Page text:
stimated to have understone.

rtension s of the association berolithiasis and self-reertension are listed in t for age, race, smoking and diabetes, a marginn between stone history 0.056). In women, it was enced a 69% increase in diagnosis of hyperten17; P 0.001). In men, us hypertension diagnoor SFs compared with sociation was not statisCI, 0.88 to 1.64; P eractions between stone diabetes were observed. of SFs did not show etween stone treatment nsion.

Regression analysis

SBP, DBP, and Pulse Pressure Figures 1 and 2 show estimates of mean differences in SBP and DBP comparing SFs with non-SFs. Given potential differences in the assoTable 2. Logistic Regression Results Modeling Self-Reported Diagnosis of Hypertension in the NHANES III Sample

Covariate Adjusted Odds Ratio* (95% CI) P

History of renal stones (yes v no) Women Men Age (/5 y) African-American race BMI (/kg/m2) Ever smoker (yes v no) History of CVD (yes v no) Diabetes (yes v no)

1.69 (1.33-2.17) 1.20 (0.88-1.64) 1.22 (1.20-1.24) 1.48 (1.29-1.69) 1.10 (1.09-1.12) 1.04 (0.89-1.22) 2.00 (1.66-2.41) 1.51 (1.25-1.82)

0.001 0.237 0.001 0.001 0.001 0.600 0.001 0.001

*Adjusted for all covariates listed. P for interaction between history of renal stones and sex 0.056.

What if degree of association depends on values of another variable?

Interaction effects

SFs have higher BP than non-SFs This is stronger for heavier people This is more true for women than for men

266 GILLEN, COE, AND WORCESTER

Fig 1. Multiple linear regression estimates (and corresponding 95% CIs) of the average difference in SBP comparing SFs with non-SFs by sex and BMI quintile. All estimates are adjusted for age, race, BMI, smoking status, history of CVD, and diabetes.

ciation between stone history and BP, presented

respectively. As shown in Fig 2, it was estimated

Outline

A Clinical Scenario: Are Kidney Stones and Hypertension Connected? The Cross-Sectional Study The Logic The Structure Pros and Cons Conducting a Cross-Sectional Study Steps in building a cross-sectional study Practical Issues Discussion of clinical example The data set The questions Confounding and interaction Data analysis issues Suggested Reading

Data Analysis/Statistics/Limitations

Causality cannot be directly assessed

Do stones cause high BP, or does high BP predispose to stones? Can view as "hypothesis generating" studies Causality implies time course assessment No experimental intervention

Generalizability always an issue

Less so for population-based studies Sampling method is key to generalizability Relevance of defined population [NHANES: noninstitutionalized population] Particularly important for smaller-scale cross sections: "Cross section of what?" Convenience samples are especially problem-prone since it is hard to know how people "select in" to the population: chart review, clinic waiting rooms, callers to a help line.

Confounders

Data Analysis/Statistics/Limitations

Causality cannot be directly assessed

Do stones cause high BP, or does high BP predispose to stones? Can view as "hypothesis generating" studies Causality implies time course assessment No experimental intervention

Generalizability always an issue

Less so for population-based studies Sampling method is key to generalizability Relevance of defined population [NHANES: noninstitutionalized population] Particularly important for smaller-scale cross sections: "Cross section of what?" Convenience samples are especially problem-prone since it is hard to know how people "select in" to the population: chart review, clinic waiting rooms, callers to a help line.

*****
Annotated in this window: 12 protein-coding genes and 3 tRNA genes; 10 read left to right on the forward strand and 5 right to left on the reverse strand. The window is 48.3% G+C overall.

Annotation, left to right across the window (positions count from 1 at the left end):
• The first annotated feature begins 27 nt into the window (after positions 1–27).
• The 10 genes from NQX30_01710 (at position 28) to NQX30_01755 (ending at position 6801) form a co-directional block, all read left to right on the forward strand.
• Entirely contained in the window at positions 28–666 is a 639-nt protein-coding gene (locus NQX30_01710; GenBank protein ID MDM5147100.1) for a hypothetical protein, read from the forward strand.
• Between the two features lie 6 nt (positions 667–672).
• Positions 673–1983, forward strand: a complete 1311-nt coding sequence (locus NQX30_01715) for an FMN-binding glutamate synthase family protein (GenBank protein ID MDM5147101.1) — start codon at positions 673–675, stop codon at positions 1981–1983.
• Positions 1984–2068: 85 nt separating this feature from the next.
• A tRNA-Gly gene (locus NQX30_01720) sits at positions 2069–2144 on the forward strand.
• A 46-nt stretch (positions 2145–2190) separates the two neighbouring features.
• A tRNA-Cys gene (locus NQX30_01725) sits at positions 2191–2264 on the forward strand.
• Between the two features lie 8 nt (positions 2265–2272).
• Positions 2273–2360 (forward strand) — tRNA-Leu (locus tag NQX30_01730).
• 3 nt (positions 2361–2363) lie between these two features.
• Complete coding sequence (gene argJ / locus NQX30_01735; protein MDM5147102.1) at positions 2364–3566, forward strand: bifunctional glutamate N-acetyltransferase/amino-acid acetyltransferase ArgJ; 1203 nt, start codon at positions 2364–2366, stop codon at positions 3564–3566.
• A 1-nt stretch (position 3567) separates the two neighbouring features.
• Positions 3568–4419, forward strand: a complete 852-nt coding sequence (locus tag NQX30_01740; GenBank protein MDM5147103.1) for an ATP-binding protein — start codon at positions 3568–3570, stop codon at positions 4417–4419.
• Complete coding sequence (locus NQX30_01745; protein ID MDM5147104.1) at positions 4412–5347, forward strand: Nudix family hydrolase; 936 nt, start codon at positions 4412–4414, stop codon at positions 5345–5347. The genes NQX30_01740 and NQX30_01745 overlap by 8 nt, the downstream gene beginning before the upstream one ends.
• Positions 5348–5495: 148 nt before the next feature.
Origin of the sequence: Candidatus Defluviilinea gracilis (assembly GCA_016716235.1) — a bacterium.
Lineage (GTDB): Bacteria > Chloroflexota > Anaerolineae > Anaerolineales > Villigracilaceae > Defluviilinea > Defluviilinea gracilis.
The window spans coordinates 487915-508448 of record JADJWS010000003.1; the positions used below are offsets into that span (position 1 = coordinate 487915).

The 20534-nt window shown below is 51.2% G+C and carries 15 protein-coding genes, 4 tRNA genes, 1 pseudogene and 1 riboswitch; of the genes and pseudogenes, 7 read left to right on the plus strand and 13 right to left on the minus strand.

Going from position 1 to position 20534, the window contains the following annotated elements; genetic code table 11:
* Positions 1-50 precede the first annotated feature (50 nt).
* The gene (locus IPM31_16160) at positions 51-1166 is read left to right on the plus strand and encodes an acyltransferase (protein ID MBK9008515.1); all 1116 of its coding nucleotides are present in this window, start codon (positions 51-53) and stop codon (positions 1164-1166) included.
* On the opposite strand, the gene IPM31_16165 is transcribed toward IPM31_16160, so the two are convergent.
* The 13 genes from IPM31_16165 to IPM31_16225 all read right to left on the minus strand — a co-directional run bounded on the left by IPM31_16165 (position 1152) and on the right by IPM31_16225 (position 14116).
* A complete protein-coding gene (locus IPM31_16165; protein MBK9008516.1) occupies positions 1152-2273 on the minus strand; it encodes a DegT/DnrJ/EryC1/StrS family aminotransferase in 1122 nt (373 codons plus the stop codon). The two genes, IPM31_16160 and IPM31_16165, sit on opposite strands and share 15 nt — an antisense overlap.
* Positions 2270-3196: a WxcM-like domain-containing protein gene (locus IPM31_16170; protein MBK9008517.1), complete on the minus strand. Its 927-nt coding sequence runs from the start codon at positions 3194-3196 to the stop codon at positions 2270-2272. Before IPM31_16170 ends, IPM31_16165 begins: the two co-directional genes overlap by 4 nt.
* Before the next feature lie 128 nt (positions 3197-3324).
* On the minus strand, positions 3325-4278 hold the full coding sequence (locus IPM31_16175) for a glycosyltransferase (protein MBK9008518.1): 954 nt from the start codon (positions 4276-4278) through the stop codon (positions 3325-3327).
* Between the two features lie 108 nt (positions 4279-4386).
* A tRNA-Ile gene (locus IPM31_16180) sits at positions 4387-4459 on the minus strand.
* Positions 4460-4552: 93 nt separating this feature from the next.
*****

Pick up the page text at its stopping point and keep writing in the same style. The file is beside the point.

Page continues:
Confounders

Data Analysis/Statistics/Limitations

Causality cannot be directly assessed

Do stones cause high BP, or does high BP predispose to stones? Can view as "hypothesis generating" studies Causality implies time course assessment No experimental intervention

Generalizability always an issue

Less so for population-based studies Sampling method is key to generalizability Relevance of defined population [NHANES: noninstitutionalized population] Particularly important for smaller-scale cross sections: "Cross section of what?" Convenience samples are especially problem-prone since it is hard to know how people "select in" to the population: chart review, clinic waiting rooms, callers to a help line.

Confounders

Data Analysis/Statistics/Limitations, Continued

Confounders

Statistical adjustment possible, if confounders are measured! Regression methods are most common, although stratification can also be used Unmeasured confounders

A major worry, but need to identify Ingenuity may lead to suitable proxies Unrecognized confounders = land mine

Outline

A Clinical Scenario: Are Kidney Stones and Hypertension Connected? The Cross-Sectional Study The Logic The Structure Pros and Cons Conducting a Cross-Sectional Study Steps in building a cross-sectional study Practical Issues Discussion of clinical example The data set The questions Confounding and interaction Data analysis issues Suggested Reading

Suggested Reading

1. Kantor J, Bilker WB, Glasser DB, Margolis DJ (2002). "Prevalence of erectile dysfunction and active depression: an analytic cross-sectional study of general medical patients," Am J Epidemiol 2002 Dec 1;156(11): 1035­42.

An example of a community-based prevalence and correlation study.

2. Delgado-Rodriquez M, Llorca J (2004). "Bias," Journal of Epidemiology and Community Health 2004;58: 635­641.

A useful paper cataloging important sources of bias. Available on the course website: http://health.bsd.uchicago.edu/thisted/epor/